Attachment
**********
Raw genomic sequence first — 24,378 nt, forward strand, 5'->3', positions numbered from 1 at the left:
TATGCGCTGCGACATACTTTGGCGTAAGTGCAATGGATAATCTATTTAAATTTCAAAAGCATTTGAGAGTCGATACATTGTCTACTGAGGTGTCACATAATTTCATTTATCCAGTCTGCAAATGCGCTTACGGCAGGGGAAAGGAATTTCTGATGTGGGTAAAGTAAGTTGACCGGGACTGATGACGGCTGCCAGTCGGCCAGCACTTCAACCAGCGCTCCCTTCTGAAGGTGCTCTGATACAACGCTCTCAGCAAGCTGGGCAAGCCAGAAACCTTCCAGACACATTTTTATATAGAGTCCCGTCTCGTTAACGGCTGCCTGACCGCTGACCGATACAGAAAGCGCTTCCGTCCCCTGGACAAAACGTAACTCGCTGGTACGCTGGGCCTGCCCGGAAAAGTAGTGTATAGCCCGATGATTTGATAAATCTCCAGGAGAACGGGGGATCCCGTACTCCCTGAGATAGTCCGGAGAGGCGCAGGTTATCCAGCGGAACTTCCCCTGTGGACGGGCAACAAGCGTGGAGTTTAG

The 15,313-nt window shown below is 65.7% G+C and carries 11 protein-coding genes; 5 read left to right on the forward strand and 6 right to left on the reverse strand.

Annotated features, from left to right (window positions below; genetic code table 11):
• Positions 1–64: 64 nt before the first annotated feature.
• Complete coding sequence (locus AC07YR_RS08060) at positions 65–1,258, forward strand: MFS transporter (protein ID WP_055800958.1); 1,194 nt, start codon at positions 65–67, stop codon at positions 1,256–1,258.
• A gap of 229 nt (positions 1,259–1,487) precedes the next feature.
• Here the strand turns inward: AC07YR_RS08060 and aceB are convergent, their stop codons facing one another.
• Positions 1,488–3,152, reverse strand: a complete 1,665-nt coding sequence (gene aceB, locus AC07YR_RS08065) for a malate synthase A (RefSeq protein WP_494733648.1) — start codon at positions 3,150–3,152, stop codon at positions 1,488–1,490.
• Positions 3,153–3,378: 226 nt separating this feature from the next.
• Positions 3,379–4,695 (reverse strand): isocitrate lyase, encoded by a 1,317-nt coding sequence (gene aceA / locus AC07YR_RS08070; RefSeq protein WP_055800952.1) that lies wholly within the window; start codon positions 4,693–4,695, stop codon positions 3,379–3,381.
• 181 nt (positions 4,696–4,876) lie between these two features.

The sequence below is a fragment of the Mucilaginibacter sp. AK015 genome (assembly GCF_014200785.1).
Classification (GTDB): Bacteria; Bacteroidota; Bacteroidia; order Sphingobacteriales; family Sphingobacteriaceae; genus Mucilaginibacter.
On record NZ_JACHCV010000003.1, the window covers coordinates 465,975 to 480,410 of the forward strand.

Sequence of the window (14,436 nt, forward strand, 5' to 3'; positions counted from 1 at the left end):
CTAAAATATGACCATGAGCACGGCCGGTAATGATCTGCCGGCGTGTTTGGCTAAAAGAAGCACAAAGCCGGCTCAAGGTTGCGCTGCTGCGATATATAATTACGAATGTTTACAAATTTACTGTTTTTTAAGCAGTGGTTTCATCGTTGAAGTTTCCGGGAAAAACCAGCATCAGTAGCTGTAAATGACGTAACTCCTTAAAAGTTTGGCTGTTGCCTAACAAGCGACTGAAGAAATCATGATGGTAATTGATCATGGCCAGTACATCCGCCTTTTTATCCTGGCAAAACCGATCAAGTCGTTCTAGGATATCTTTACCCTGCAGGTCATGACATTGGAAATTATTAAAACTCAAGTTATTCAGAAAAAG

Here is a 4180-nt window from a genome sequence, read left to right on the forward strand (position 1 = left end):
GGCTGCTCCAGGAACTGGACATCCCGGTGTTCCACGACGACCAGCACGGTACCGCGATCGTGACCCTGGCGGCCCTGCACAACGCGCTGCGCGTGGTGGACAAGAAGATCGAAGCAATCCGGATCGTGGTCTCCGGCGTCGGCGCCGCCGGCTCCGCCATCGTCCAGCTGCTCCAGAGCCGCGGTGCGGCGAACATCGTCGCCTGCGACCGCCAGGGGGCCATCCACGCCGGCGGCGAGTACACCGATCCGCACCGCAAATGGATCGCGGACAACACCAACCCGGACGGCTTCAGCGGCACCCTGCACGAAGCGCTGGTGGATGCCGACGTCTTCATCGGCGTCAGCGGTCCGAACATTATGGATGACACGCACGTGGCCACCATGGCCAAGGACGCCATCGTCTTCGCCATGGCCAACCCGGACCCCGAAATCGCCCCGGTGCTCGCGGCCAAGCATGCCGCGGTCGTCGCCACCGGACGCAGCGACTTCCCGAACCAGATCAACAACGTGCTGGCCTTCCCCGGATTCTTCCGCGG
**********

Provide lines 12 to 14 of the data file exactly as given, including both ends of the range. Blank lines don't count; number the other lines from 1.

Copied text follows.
• 181 nt (positions 4,696–4,876) lie between these two features.

The sequence below is a fragment of the Mucilaginibacter sp. AK015 genome (assembly GCF_014200785.1).
Classification (GTDB): Bacteria; Bacteroidota; Bacteroidia; order Sphingobacteriales; family Sphingobacteriaceae; genus Mucilaginibacter.